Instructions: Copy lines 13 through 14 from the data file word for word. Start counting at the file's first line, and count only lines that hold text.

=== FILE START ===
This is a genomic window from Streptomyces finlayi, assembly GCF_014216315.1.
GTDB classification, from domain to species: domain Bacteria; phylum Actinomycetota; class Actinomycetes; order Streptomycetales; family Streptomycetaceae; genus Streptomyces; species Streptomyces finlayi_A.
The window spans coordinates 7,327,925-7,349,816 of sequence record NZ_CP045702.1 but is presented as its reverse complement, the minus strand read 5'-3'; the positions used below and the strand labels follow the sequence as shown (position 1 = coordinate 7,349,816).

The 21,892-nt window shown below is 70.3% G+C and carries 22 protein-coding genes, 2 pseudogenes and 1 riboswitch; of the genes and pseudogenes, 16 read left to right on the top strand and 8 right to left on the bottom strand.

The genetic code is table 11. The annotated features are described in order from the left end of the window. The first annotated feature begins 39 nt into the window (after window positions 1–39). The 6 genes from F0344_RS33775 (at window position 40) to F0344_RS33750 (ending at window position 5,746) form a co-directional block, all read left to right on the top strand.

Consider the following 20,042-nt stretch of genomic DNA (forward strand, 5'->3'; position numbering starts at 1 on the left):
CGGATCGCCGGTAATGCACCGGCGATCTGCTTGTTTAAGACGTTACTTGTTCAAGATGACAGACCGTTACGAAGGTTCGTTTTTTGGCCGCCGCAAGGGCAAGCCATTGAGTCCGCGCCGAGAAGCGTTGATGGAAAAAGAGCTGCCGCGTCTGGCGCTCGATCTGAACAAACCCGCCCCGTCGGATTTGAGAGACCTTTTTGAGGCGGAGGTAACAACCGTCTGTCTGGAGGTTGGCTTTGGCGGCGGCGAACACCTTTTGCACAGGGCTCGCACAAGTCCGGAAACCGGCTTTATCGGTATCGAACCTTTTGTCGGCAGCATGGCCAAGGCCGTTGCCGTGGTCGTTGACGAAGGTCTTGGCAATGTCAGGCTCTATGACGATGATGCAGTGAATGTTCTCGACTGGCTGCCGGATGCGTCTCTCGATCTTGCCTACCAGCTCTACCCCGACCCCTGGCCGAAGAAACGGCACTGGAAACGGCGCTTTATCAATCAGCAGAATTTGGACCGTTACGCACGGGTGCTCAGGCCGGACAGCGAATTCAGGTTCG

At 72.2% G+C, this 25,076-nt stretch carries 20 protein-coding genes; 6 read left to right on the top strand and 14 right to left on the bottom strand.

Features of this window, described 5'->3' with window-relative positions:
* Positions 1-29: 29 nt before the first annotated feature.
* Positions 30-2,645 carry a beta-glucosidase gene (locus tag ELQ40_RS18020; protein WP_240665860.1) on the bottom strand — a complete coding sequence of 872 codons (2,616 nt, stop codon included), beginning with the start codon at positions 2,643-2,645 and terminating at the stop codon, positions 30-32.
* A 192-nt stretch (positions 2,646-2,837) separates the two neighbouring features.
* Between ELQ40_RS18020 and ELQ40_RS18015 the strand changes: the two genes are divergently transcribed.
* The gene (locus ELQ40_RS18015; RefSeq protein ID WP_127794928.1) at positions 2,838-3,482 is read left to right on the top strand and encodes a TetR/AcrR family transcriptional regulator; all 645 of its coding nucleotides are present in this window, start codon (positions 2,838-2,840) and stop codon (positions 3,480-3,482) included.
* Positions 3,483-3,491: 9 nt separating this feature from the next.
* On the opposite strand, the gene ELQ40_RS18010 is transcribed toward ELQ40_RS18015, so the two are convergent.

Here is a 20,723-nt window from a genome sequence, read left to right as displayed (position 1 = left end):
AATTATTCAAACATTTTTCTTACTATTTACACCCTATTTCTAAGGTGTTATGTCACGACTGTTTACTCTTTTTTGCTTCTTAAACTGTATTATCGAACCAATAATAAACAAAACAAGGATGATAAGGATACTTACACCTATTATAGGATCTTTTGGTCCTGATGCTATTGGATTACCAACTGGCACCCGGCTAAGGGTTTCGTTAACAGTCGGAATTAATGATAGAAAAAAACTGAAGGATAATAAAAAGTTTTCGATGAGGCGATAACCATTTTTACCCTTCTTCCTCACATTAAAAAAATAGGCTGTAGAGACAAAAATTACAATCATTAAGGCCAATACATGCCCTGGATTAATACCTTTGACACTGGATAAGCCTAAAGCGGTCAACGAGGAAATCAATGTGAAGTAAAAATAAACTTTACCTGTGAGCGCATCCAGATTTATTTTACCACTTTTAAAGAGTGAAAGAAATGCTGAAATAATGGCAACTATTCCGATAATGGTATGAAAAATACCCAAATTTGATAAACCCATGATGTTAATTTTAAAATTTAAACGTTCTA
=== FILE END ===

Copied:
* Between ELQ40_RS18020 and ELQ40_RS18015 the strand changes: the two genes are divergently transcribed.
* The gene (locus ELQ40_RS18015; RefSeq protein ID WP_127794928.1) at positions 2,838-3,482 is read left to right on the top strand and encodes a TetR/AcrR family transcriptional regulator; all 645 of its coding nucleotides are present in this window, start codon (positions 2,838-2,840) and stop codon (positions 3,480-3,482) included.